If you think you may have a gas leak, evacuate your home and call 911 immediately.
Signs of a gas leak may include the following:
- The smell of sulfur or “rotten eggs”
- Hissing or blowing sounds from appliances attached to the gas line, like gas stoves, or sounds from the gas source itself
- Dead or faded grass, plants or other vegetation
- People inside the home complaining about symptoms such as dizziness, nausea or fatigue
If you are dealing with any of these signs and are worried they may be caused by a gas leak, evacuate your home and call 911 promptly, followed by your utility company.
There are cases where the utility company will take care of a gas leak, but in most scenarios the homeowner is on the hook. Luck for you, the team at Stevenson Service Experts are fully trained to install or repair gas lines and we are committed to getting the job done right, and more importantly, safely. Not to mention that all our work is covered with our 100% Satisfaction Guarantee*!
GAS LINE REPAIR IS SOMETHING YOU SHOULD NEVER ATTEMPT AS A DIY PROJECT.
While there are a ton of projects around the house that homeowners want to take on by themselves, gas line repair should to be left up to the experts. It is the only way to make sure that your gas lines are both safe and effective, as well as up to all Dayton codes.
From adding gas lines for a new stove or oven to repairing gas lines for a heater in your garage, Stevenson Service Experts’s experiences in the industry have allowed us to take on a host of gas line projects in the Dayton community, so no job is too tall of an order for our team.
Gas Leak and Carbon Monoxide Safety
As mentioned before, the first thing you need to do if you are concerned about a gas leak is evacuate your home and then call 911 promptly. After emergency responders are on their way, call your utility company.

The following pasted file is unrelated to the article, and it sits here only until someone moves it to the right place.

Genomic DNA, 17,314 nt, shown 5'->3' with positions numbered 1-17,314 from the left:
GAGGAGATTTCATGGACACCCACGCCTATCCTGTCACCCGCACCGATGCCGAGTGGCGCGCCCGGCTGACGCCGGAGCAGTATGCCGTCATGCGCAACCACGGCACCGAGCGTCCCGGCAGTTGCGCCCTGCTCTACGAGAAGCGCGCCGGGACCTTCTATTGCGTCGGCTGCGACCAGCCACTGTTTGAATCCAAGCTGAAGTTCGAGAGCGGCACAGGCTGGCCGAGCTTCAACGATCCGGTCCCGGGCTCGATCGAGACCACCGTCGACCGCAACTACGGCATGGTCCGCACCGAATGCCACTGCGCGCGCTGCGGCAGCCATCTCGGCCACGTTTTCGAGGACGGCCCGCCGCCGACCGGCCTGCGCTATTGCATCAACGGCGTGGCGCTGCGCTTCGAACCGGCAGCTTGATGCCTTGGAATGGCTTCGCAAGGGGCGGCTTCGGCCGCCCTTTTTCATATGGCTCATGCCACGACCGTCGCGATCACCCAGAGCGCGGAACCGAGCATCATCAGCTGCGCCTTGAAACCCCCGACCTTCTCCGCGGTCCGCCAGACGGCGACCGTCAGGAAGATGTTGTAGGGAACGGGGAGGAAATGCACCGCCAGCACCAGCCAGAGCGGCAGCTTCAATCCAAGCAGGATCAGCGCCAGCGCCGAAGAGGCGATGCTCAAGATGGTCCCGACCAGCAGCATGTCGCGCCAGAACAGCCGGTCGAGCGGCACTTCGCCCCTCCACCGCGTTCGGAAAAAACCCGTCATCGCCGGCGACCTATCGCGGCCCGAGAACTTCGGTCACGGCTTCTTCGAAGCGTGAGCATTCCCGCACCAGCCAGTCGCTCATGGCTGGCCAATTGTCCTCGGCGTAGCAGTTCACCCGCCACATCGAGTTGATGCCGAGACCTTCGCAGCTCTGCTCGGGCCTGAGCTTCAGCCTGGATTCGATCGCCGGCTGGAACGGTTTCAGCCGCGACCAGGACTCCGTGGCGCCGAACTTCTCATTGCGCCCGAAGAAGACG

Once the emergency responders and utility company have made certain there is no danger, call Stevenson Service Experts to arrange a gas line repair, installation or replacement.
Poisonous gases, including natural gas and carbon monoxide, should be taken very seriously. Make sure you have carbon monoxide detectors installed in your home and call 911 right away if you’re ever worried about a gas leak or carbon monoxide in your home. Unlike natural gas, carbon monoxide does not have an odor and can’t be easily detected. The EPA recommends these steps to lower exposure to carbon monoxide:
- Keep gas appliances properly adjusted.
- Install and take advantage of an exhaust fan vented to outdoors over gas stoves.
- Open flues when fireplaces are in use.
- Have a trained professional inspect, clean and tune up your central heating systems (including furnaces, flues and chimneys) annually and repair any leaks immediately.
For more pointers on how to safely heat your home and avoid carbon monoxide issues, check out our blog.